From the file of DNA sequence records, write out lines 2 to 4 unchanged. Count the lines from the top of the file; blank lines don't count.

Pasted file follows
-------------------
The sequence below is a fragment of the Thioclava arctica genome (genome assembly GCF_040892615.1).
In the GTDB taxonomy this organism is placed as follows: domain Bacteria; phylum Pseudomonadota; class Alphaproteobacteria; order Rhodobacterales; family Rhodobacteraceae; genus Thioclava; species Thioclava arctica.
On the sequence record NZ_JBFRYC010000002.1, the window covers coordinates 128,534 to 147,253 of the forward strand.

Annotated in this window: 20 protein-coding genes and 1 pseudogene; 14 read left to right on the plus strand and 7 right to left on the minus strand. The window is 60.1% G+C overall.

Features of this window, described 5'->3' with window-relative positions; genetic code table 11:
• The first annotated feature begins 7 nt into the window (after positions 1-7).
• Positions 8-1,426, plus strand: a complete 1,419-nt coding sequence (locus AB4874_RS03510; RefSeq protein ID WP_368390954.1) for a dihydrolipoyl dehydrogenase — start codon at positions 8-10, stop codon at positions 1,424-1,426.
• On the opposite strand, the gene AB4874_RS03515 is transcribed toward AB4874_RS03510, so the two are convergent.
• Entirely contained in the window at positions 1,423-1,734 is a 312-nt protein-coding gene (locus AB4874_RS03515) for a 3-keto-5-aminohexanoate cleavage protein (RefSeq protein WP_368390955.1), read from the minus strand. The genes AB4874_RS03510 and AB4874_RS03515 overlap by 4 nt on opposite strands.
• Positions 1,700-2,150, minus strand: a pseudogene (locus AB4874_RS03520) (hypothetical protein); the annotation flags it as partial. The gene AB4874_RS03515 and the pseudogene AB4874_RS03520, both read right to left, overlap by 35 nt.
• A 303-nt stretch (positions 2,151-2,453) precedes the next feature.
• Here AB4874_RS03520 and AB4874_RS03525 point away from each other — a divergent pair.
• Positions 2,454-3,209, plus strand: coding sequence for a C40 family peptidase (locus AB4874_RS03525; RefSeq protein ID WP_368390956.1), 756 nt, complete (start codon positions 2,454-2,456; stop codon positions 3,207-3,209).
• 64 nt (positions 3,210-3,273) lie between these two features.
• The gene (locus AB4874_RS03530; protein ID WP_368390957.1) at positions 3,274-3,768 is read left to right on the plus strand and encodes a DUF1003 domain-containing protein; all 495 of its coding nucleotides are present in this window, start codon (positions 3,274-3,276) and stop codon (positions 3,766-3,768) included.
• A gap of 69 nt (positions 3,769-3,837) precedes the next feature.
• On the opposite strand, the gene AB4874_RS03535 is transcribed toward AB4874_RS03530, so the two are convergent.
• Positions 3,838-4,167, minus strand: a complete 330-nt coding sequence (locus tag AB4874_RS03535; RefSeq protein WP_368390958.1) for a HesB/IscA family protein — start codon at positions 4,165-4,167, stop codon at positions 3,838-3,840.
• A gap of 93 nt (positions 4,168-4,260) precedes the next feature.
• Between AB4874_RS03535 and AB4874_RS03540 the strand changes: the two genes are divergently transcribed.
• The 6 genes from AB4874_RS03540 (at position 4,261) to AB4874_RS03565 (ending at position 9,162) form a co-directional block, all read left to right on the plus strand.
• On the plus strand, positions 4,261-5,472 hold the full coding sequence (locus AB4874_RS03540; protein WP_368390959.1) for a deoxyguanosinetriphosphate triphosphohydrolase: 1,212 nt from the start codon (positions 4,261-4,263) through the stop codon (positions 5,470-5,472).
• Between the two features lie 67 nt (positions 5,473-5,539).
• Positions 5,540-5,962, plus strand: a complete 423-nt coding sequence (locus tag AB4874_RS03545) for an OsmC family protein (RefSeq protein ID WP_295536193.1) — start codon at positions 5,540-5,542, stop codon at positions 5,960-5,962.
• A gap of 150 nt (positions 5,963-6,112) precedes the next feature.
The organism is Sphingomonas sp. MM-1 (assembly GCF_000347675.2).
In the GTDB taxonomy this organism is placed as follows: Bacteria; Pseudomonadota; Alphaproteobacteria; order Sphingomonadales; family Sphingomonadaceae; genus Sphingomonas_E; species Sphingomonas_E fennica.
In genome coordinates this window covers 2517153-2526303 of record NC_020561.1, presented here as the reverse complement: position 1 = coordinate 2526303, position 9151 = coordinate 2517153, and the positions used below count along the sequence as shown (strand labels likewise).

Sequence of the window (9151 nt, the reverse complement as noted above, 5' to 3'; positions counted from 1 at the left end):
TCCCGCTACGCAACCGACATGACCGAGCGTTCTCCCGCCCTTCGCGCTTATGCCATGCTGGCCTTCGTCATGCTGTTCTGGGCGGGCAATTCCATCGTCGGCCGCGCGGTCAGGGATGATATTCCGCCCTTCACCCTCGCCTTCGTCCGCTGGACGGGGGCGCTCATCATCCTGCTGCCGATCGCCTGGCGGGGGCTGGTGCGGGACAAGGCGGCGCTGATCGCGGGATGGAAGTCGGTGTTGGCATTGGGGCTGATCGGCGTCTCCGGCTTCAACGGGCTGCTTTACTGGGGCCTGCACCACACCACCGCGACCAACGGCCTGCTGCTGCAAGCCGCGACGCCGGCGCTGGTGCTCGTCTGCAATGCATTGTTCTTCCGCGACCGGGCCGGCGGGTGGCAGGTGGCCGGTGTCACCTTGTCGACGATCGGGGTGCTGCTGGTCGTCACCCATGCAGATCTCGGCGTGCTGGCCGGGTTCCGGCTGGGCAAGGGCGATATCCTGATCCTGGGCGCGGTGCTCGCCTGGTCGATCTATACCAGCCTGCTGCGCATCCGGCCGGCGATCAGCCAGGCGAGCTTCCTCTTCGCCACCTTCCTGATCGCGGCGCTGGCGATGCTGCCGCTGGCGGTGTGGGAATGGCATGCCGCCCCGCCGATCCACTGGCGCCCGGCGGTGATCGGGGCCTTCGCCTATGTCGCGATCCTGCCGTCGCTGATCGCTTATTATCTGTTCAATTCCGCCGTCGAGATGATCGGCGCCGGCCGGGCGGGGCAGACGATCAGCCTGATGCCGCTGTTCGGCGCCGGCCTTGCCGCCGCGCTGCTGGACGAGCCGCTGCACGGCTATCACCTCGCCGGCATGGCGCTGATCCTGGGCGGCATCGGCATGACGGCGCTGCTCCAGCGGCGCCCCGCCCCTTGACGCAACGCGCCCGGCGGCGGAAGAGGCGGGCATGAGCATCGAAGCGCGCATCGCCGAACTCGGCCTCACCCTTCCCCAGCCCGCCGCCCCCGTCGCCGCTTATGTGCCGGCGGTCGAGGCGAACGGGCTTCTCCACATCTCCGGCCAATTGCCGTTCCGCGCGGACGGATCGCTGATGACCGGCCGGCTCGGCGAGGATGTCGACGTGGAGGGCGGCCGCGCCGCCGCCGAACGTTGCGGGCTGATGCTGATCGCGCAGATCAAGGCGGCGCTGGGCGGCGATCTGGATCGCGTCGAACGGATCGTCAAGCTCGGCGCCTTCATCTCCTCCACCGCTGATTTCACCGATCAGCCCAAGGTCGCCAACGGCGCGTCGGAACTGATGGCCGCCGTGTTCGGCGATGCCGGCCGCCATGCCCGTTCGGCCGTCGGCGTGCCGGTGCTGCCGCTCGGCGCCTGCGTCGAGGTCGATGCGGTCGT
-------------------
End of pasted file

In the GTDB taxonomy this organism is placed as follows: domain Bacteria; phylum Pseudomonadota; class Alphaproteobacteria; order Rhodobacterales; family Rhodobacteraceae; genus Thioclava; species Thioclava arctica.
On the sequence record NZ_JBFRYC010000002.1, the window covers coordinates 128,534 to 147,253 of the forward strand.

Annotated in this window: 20 protein-coding genes and 1 pseudogene; 14 read left to right on the plus strand and 7 right to left on the minus strand. The window is 60.1% G+C overall.